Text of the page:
Out of necessity, parents and kids learn the lesson of vigilance when food allergies are part of mealtime.
When her son Evan was very young, Nicky Forsyth would carefully watch him during every meal, always worried he would have an allergic reaction to something she served, even as she was ultra-cautious to keep everything free of milk, egg and peanut products.
“I was very anxious about food and always scared to let him try anything new,” said Forsyth, whose son experienced his first allergic reaction at the age of 3 months.
As operations manager for the Food Allergy Support Group of Minnesota, Forsyth facilitates the nonprofit group’s bimonthly parent support group. A frequent hot topic among parents: dealing with extended family members who don’t understand the severity of food allergies.
While Forsyth, of Hanover, said that on a day-to-day basis she feels as if her family, which includes two other children, has the food situation under control, there are new challenges to face now that 9-year-old Evan’s social life is expanding.
“He went to a sleepover not long ago, and it was a big deal for me,” Forsyth said. “I don’t want him to be excluded and I like for him to have the same kind of food as everyone else, so I sent along what he could eat.”
Parents look for support
Rebecca Ayaz, executive director of the Food Allergy Support Group, said the most common time for parents to contact the organization is after their child is first diagnosed, which typically happens before age 3. Eight foods are the most common cause of more than 90 percent of food allergy reactions in the United States: cow’s milk, eggs, wheat, soy, fish, shellfish, tree nuts and peanuts.
“People come to us in crisis mode. They need help, access to resources, and are looking to talk to other parents,” Ayaz said.
The group, which began in 2003, offers a Buddy Program that pairs experienced parents and those with newly diagnosed kids. It schedules webinars on a variety of allergy-related topics and operates a support program for kids in grades one through five where they can connect with other kids with food allergies.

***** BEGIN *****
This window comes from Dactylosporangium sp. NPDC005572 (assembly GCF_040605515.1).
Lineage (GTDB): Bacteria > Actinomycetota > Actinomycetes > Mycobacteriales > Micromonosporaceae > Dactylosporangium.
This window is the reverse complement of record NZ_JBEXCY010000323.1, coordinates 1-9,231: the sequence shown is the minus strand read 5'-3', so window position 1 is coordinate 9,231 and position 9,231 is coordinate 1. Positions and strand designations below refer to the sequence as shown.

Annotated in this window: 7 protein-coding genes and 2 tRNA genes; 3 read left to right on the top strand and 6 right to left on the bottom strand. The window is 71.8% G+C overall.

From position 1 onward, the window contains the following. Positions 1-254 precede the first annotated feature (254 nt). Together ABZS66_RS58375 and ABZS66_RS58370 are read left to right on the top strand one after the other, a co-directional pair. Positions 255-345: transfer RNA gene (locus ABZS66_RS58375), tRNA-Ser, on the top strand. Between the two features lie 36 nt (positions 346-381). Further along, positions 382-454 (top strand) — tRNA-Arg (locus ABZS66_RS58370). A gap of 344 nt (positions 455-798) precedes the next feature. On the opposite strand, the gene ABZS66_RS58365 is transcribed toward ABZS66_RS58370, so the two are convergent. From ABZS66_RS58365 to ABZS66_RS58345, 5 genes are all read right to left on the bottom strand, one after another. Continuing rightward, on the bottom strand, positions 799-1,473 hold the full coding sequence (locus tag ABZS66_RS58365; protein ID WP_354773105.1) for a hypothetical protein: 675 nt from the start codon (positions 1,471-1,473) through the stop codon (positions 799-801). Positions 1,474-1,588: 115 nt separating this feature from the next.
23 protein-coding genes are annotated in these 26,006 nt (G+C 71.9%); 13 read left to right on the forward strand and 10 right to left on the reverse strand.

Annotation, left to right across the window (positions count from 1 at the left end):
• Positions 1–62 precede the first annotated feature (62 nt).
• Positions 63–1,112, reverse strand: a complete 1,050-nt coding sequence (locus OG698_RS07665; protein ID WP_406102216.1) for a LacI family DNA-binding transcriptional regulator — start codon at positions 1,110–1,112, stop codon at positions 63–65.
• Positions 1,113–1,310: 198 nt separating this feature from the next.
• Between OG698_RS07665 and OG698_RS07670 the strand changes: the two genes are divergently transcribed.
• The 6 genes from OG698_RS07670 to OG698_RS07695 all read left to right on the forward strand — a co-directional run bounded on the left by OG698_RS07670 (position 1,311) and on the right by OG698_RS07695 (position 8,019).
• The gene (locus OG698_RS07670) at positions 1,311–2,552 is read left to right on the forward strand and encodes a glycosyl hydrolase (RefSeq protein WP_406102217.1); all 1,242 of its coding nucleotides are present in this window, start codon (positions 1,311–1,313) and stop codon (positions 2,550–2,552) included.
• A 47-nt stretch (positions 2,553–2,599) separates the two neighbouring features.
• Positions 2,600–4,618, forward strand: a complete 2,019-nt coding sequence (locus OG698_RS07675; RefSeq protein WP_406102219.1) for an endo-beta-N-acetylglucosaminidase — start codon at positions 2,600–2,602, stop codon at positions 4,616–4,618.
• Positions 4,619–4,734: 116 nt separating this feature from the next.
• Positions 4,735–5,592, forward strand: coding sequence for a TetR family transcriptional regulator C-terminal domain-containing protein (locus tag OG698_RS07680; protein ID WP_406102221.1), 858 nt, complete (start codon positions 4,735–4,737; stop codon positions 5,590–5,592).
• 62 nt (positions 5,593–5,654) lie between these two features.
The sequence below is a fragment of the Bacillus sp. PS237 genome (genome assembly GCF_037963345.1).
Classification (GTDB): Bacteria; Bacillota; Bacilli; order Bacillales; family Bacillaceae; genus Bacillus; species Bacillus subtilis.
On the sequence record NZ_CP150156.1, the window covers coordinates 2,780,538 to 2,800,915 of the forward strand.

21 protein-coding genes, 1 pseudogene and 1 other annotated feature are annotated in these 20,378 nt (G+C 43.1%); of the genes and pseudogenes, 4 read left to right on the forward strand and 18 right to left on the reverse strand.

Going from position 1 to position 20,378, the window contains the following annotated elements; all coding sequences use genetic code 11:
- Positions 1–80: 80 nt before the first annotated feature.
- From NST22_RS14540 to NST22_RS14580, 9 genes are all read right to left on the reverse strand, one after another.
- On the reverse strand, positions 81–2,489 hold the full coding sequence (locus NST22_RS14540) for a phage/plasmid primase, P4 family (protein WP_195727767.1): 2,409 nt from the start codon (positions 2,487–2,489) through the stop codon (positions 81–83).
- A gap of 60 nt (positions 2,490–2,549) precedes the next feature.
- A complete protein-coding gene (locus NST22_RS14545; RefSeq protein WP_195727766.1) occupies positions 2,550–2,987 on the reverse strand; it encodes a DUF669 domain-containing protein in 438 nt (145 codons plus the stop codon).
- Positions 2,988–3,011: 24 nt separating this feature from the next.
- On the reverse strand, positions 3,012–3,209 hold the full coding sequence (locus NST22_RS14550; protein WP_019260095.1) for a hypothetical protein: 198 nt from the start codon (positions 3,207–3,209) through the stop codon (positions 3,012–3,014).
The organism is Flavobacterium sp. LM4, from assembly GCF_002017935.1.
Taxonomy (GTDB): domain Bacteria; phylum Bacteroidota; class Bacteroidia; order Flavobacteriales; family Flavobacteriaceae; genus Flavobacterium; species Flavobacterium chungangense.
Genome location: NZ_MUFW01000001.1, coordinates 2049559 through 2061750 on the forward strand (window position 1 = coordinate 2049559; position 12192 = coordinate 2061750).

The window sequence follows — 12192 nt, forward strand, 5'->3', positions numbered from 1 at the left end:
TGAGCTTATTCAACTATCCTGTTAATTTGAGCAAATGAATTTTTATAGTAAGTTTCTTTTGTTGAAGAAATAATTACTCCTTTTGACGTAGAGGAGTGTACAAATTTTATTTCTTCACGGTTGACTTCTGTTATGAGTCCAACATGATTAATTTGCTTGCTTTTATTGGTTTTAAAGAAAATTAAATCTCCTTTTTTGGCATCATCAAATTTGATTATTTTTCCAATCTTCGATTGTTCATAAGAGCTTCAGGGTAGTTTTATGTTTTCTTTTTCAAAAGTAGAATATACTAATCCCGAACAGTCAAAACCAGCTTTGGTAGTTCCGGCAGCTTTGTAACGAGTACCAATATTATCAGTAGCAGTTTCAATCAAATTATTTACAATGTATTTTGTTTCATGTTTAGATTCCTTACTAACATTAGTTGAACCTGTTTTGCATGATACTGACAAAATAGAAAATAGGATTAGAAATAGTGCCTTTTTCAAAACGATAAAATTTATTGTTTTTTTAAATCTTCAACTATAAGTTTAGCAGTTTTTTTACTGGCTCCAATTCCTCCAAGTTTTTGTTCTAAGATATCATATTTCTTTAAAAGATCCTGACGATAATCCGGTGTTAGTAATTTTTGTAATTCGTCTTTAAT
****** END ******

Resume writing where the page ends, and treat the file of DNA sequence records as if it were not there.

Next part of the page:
Katy McFall of Edina has learned more than she ever thought she would about food allergies since her only child, Jack, now 14, was diagnosed with a peanut allergy at the age of 18 months.
“Jack learned to read when he was a preschooler, and one of the first words we taught him was ‘peanut’ so he could recognize it on labels,”McFall said.
When Jack started school in Virginia (the family relocated to Minnesota in 2012), his mother worked with school officials to create a 504 Plan, an outgrowth of the Rehabilitation Act of 1973, which allows all students the chance to have a “free appropriate public education” regardless of any disability.
“Basically, it’s an accommodation plan laid out for Jack, his teachers and for us, providing guidelines on how to work with his allergy,” she said, adding that he was the first child in his school district to have this plan.
McFall took this step because she did not want Jack excluded from any school activity, whether it was making birdseed art projects or enjoying birthday cupcakes for a classmate. The 504 Plan stipulated that McFall would be notified in advance about anything that would require special accommodations for Jack — for instance, she sent cupcakes to school for him that were kept in a freezer to be used as needed.
As Jack got older, he became more skilled in managing his allergies and realizes he has to make the right choices.
Taking control of allergies
The same is true for Harris Dirnberger, a 17-year-old senior at Hopkins High School, who will be going away to college in the fall. His mother, Tiphanie, said she now feels confident about her son’s ability to manage his peanut, soy and other allergies.
She said the family, including Harris’ three younger siblings, has always taken “a village approach” to helping him manage his allergies.
“We made sure everyone we knew was informed on what works for him, but we never separated him in the cafeteria,” Dirnberger said, noting that Harris was the first child in his elementary school with a food allergy. “Our Number 1 job has always been to keep him safe, but in the real world, he wouldn’t be sitting at a lunch table by himself.”
Over the years Harris has taken more personal responsibility for his food allergies. He always carries an epinephrine (or EpiPen) with him. The boy who once resisted summer camp because of his allergies (his mom spent the week as a camp volunteer to help in the kitchen and read labels) now travels frequently with a Nordic ski club and doesn’t hesitate to head into a restaurant kitchen to quiz the chef about the ingredients in a menu item.
“I’m sure Harris wishes he could spend a day not worrying about what he has to eat, but he’s not the kind of kid who is going to dwell on missing out on things,” Dirnberger said. “However, it’s a life-and-death situation — kids with food allergies have to grow up faster than other kids. It’s their reality.”
Julie Pfitzinger is a West St. Paul freelance writer.
The Food Allergy Support Group of Minnesota offers an e-newsletter, online discussion boards, special family events and an annual Food Allergy Resource Fair. For more information, visit www.foodallergysupport mn.org.